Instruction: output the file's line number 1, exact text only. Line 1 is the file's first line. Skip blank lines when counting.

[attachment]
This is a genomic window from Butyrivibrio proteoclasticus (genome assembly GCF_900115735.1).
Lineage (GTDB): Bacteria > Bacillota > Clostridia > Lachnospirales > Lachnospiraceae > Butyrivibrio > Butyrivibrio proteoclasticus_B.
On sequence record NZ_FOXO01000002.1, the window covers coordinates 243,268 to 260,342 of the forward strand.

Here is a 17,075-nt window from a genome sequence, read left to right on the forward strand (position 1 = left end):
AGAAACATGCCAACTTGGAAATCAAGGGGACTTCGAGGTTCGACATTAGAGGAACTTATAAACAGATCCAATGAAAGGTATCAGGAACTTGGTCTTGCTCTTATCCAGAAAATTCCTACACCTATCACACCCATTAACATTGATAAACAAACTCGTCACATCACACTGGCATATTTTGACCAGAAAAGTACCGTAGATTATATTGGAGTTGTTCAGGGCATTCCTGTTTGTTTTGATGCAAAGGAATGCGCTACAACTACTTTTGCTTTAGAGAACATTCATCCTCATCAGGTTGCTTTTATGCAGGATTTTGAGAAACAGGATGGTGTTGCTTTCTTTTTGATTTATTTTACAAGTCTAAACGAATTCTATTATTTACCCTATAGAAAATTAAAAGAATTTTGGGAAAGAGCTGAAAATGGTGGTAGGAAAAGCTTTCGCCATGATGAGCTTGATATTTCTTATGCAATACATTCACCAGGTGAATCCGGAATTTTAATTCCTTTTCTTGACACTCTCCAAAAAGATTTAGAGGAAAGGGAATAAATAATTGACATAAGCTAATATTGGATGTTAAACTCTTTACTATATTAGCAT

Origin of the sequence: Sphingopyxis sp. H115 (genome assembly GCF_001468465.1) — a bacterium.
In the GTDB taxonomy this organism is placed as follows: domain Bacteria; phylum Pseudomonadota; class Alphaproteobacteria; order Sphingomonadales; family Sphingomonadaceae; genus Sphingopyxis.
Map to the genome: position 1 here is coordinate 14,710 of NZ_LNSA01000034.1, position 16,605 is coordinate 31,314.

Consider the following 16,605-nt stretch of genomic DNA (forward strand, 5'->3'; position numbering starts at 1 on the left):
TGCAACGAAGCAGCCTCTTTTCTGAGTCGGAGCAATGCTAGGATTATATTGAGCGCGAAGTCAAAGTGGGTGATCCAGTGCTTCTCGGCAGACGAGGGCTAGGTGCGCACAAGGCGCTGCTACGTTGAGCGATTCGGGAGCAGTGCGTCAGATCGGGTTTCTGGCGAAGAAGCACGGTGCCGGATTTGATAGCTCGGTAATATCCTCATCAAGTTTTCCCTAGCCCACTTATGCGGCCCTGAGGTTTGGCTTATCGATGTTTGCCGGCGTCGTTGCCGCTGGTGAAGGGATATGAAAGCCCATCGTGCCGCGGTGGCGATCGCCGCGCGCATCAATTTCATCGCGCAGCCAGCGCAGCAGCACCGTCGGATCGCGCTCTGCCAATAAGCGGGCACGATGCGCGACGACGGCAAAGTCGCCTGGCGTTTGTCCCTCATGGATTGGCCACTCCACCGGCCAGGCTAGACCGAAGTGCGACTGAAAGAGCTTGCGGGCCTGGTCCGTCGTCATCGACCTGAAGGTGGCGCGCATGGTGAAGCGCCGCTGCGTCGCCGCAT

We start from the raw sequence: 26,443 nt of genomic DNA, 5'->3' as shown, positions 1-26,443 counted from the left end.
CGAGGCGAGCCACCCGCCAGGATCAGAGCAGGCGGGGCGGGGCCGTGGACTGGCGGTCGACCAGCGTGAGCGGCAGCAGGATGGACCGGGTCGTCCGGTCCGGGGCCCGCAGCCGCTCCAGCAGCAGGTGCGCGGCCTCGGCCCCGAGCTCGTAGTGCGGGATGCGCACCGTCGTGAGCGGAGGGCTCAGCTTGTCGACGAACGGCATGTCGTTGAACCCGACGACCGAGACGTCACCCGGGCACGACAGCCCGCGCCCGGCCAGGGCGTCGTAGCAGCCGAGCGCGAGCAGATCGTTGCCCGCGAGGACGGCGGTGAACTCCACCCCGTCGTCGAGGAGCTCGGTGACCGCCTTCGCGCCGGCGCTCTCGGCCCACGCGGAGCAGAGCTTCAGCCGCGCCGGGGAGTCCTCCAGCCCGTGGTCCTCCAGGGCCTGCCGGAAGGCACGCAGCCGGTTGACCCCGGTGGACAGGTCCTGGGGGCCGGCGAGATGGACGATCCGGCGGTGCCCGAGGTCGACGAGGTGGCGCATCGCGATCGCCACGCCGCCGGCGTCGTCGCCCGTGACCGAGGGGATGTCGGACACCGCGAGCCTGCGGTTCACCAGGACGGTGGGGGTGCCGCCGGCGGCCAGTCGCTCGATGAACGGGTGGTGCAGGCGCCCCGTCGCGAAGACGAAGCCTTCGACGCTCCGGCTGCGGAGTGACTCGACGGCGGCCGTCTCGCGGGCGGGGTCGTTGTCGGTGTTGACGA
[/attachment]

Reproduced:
This is a genomic window from Butyrivibrio proteoclasticus (genome assembly GCF_900115735.1).